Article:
I am currently working with a 2d numpy object array filled with collections.counter objects Each counter is basically a histogram.
- Keys are always from a limited set of integers eg between 0 and 1500
- number of items in each counter is variable, most are small but some have every key
This all works fine for my needs with smaller datasets but with a dataset around the 500 million cells mark the memory use is around 120Gb which is a little high.
Interestingly numpy.save writes it out to a 4gb file which makes me think there is something better i can be doing.
Any suggestions on how i can reduce my memory usage.
I considered a 3d array but because of the amount of empty counts it would have to hold it required even more memory.
I make lots of use of counter.update in constructing the array so any method needs a quick/neat way of getting similar functionality.
The access after the data is created isnt a big issue as long for each cell i can get the value for each key - no need for a dictionaries indexing.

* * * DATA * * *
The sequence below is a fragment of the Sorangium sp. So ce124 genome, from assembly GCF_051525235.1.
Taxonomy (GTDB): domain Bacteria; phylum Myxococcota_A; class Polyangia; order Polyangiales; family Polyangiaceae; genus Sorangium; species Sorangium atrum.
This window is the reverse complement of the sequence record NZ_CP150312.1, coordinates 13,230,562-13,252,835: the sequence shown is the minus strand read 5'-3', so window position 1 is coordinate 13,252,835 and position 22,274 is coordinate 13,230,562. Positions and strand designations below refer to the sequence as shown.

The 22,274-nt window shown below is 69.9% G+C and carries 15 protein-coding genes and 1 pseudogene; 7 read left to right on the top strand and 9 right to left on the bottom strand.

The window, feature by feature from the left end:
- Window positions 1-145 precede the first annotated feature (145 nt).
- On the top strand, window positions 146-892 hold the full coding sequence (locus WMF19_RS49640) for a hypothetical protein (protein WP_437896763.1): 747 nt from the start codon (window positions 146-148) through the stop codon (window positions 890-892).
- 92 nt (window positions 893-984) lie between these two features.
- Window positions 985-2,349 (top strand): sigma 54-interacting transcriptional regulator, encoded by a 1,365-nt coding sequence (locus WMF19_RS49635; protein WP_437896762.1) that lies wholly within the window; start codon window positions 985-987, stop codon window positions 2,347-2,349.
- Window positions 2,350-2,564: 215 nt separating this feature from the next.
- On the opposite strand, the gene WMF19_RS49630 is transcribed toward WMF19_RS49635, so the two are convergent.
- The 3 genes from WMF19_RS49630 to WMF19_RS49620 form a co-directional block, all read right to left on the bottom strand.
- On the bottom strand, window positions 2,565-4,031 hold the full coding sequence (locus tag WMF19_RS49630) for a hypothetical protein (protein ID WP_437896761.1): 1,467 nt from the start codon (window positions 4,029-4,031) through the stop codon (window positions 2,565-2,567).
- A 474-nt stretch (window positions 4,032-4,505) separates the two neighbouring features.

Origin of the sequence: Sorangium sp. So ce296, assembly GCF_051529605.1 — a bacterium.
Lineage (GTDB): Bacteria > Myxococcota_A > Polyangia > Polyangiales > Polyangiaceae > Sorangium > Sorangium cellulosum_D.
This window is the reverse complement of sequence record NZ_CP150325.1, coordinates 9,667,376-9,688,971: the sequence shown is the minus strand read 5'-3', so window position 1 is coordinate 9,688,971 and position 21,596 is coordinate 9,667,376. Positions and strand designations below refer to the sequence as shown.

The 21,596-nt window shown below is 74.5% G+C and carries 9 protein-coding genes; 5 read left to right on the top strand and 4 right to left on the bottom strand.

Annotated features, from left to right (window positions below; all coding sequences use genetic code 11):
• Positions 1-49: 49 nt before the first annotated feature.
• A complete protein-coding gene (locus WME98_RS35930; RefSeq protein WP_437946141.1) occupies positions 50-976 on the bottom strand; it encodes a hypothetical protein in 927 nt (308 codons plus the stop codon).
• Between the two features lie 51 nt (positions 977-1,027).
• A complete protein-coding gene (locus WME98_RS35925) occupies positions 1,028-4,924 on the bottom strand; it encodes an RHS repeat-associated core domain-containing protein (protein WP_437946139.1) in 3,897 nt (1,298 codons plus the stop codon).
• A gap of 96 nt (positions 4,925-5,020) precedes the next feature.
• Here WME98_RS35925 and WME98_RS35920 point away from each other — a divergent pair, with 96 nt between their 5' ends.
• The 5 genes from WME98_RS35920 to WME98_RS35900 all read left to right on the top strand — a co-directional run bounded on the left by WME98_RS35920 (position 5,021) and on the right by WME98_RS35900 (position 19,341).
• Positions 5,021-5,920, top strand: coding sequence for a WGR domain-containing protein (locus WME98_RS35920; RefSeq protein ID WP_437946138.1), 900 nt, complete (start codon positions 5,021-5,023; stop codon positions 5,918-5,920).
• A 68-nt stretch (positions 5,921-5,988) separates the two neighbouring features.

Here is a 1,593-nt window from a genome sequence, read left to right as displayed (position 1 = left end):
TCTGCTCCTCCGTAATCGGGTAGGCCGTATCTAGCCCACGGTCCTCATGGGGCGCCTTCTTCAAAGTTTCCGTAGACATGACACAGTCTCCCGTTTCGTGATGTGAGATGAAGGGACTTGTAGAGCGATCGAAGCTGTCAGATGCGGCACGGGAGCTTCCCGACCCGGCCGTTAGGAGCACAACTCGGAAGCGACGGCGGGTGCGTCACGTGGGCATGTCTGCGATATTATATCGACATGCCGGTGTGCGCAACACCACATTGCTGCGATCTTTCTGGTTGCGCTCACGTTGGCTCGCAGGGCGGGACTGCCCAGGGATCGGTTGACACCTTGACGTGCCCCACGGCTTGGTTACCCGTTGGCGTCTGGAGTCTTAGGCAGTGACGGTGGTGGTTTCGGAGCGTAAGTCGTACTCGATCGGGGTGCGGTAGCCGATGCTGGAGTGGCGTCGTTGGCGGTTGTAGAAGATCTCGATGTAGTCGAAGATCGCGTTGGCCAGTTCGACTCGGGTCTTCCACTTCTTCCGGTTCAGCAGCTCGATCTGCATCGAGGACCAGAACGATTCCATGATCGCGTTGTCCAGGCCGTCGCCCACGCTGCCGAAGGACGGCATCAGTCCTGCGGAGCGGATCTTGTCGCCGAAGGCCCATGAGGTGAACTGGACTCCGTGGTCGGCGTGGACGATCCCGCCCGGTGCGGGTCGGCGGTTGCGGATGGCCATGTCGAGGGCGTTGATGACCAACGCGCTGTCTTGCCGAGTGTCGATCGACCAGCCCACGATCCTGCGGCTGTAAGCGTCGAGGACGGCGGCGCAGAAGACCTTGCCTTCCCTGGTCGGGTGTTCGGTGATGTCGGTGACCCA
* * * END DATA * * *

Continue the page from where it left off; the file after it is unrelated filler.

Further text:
Below is a very simplified example that produces a small dataset that is roughly analogous to what ive described above. My code would have a skew further towards less keys per counter and higher counts per key
def counterArray_init(v): return collections.Counter([v]) e = np.random.random_integers(0,1500,[10,10]) row_len, col_len = e.shape counterArray = np.zeros([row_len,col_len], dtype= object) vinit = np.vectorize(counterArray_init) counterArray[:,:] = vinit(e) for row in xrange(1,row_len): for col in xrange(0,col_len): counterArray[row,col].update(counterArray[row - 1,col]) return counterArray
Edit: I have realised that in my smaller counters the keys used fall within a small range. The random example code above is not a good example of this behaviour. As a result i am investigating using an object array filled with different length int arrays and a separate array that stores the minimum key value for each of those int arrays. It seems like an odd solution but initial testing looks like its using only about 20% of the memory used by the counter method.